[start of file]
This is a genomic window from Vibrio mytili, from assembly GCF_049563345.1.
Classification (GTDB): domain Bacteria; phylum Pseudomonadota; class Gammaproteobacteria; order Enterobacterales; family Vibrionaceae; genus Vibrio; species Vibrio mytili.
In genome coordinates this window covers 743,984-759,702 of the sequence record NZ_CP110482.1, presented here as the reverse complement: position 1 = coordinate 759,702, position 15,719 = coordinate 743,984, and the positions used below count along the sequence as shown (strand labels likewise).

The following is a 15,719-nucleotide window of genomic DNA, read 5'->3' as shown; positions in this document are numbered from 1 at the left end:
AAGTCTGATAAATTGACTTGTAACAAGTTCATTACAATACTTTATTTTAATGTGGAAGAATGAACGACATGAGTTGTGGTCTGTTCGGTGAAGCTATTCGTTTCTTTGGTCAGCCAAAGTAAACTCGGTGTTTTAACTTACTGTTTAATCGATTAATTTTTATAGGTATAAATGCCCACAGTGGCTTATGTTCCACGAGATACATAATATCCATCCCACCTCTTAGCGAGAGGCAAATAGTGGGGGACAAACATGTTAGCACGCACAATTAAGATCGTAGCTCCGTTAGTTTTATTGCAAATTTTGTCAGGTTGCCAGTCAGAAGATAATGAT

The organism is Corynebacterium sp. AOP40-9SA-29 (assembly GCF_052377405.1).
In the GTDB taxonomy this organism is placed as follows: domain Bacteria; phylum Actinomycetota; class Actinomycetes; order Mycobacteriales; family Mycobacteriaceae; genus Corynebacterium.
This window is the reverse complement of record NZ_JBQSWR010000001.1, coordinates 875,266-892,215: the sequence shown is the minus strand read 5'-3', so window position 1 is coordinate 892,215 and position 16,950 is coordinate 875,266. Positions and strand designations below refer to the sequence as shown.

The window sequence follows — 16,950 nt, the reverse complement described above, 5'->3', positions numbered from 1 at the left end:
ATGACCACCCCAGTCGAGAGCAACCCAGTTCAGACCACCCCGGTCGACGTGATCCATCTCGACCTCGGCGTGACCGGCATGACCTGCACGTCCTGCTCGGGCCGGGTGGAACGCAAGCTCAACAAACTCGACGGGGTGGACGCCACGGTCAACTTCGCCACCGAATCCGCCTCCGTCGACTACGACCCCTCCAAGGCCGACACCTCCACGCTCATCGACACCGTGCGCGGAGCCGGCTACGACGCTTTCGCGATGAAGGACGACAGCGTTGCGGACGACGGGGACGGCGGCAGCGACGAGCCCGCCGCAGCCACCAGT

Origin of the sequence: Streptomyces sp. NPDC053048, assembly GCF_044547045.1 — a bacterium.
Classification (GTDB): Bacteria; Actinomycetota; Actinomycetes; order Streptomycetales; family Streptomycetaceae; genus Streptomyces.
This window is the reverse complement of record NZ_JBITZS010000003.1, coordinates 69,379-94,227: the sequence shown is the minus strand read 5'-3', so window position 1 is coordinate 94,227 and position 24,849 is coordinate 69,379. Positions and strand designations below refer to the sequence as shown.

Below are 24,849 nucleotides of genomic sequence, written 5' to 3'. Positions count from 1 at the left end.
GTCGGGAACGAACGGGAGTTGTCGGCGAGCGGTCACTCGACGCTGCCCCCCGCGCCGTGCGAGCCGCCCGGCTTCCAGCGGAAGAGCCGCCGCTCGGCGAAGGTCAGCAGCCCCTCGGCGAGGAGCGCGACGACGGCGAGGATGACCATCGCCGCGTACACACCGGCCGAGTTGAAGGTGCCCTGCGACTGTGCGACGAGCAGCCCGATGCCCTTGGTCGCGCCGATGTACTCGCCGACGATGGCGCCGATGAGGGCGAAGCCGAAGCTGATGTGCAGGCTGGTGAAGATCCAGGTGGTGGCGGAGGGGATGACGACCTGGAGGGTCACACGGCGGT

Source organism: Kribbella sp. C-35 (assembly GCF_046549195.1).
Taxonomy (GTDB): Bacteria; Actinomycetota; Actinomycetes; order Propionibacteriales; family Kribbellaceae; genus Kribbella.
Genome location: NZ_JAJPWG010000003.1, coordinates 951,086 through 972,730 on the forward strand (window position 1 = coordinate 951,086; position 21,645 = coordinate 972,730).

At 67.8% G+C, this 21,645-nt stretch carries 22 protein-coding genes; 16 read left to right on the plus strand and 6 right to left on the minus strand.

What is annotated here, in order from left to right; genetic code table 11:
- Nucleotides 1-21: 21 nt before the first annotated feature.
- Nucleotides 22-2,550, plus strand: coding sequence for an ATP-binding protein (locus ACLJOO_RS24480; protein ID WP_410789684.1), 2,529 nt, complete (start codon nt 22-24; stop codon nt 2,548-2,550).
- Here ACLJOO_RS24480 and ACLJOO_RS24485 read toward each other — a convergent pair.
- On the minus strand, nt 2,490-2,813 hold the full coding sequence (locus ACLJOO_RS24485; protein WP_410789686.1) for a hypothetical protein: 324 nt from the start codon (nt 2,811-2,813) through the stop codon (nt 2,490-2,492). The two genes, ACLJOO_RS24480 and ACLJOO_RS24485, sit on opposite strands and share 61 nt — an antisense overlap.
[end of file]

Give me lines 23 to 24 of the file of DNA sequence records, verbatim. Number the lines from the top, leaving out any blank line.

- Here ACLJOO_RS24480 and ACLJOO_RS24485 read toward each other — a convergent pair.
- On the minus strand, nt 2,490-2,813 hold the full coding sequence (locus ACLJOO_RS24485; protein WP_410789686.1) for a hypothetical protein: 324 nt from the start codon (nt 2,811-2,813) through the stop codon (nt 2,490-2,492). The two genes, ACLJOO_RS24480 and ACLJOO_RS24485, sit on opposite strands and share 61 nt — an antisense overlap.